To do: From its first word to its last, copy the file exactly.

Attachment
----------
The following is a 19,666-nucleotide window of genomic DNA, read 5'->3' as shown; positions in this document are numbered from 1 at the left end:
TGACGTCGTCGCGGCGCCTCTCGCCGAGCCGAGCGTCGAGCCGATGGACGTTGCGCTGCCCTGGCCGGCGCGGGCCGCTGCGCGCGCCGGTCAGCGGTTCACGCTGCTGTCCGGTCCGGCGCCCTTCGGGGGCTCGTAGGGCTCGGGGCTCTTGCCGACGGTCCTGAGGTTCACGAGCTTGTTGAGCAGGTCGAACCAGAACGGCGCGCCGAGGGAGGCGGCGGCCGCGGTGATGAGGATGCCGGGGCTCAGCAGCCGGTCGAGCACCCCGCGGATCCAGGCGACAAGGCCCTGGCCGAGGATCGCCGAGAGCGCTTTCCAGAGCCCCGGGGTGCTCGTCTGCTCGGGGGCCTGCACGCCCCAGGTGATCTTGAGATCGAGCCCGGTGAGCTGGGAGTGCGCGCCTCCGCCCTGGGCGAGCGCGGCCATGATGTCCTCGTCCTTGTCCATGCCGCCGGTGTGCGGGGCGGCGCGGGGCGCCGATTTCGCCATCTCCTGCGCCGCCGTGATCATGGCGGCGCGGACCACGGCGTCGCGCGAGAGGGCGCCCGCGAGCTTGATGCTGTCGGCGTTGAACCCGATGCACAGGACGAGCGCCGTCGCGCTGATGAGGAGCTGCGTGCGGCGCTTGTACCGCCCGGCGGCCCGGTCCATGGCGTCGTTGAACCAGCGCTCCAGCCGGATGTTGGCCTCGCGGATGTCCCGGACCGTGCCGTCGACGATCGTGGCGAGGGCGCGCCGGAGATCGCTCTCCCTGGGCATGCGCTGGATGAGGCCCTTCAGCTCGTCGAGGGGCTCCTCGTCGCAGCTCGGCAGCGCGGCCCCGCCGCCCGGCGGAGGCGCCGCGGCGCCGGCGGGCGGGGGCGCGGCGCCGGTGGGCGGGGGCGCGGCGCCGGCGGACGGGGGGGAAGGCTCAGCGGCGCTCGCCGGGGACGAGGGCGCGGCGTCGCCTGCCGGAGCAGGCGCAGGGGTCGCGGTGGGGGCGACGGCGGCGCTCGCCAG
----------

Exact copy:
The following is a 19,666-nucleotide window of genomic DNA, read 5'->3' as shown; positions in this document are numbered from 1 at the left end:
TGACGTCGTCGCGGCGCCTCTCGCCGAGCCGAGCGTCGAGCCGATGGACGTTGCGCTGCCCTGGCCGGCGCGGGCCGCTGCGCGCGCCGGTCAGCGGTTCACGCTGCTGTCCGGTCCGGCGCCCTTCGGGGGCTCGTAGGGCTCGGGGCTCTTGCCGACGGTCCTGAGGTTCACGAGCTTGTTGAGCAGGTCGAACCAGAACGGCGCGCCGAGGGAGGCGGCGGCCGCGGTGATGAGGATGCCGGGGCTCAGCAGCCGGTCGAGCACCCCGCGGATCCAGGCGACAAGGCCCTGGCCGAGGATCGCCGAGAGCGCTTTCCAGAGCCCCGGGGTGCTCGTCTGCTCGGGGGCCTGCACGCCCCAGGTGATCTTGAGATCGAGCCCGGTGAGCTGGGAGTGCGCGCCTCCGCCCTGGGCGAGCGCGGCCATGATGTCCTCGTCCTTGTCCATGCCGCCGGTGTGCGGGGCGGCGCGGGGCGCCGATTTCGCCATCTCCTGCGCCGCCGTGATCATGGCGGCGCGGACCACGGCGTCGCGCGAGAGGGCGCCCGCGAGCTTGATGCTGTCGGCGTTGAACCCGATGCACAGGACGAGCGCCGTCGCGCTGATGAGGAGCTGCGTGCGGCGCTTGTACCGCCCGGCGGCCCGGTCCATGGCGTCGTTGAACCAGCGCTCCAGCCGGATGTTGGCCTCGCGGATGTCCCGGACCGTGCCGTCGACGATCGTGGCGAGGGCGCGCCGGAGATCGCTCTCCCTGGGCATGCGCTGGATGAGGCCCTTCAGCTCGTCGAGGGGCTCCTCGTCGCAGCTCGGCAGCGCGGCCCCGCCGCCCGGCGGAGGCGCCGCGGCGCCGGCGGGCGGGGGCGCGGCGCCGGTGGGCGGGGGCGCGGCGCCGGCGGACGGGGGGGAAGGCTCAGCGGCGCTCGCCGGGGACGAGGGCGCGGCGTCGCCTGCCGGAGCAGGCGCAGGGGTCGCGGTGGGGGCGACGGCGGCGCTCGCCAG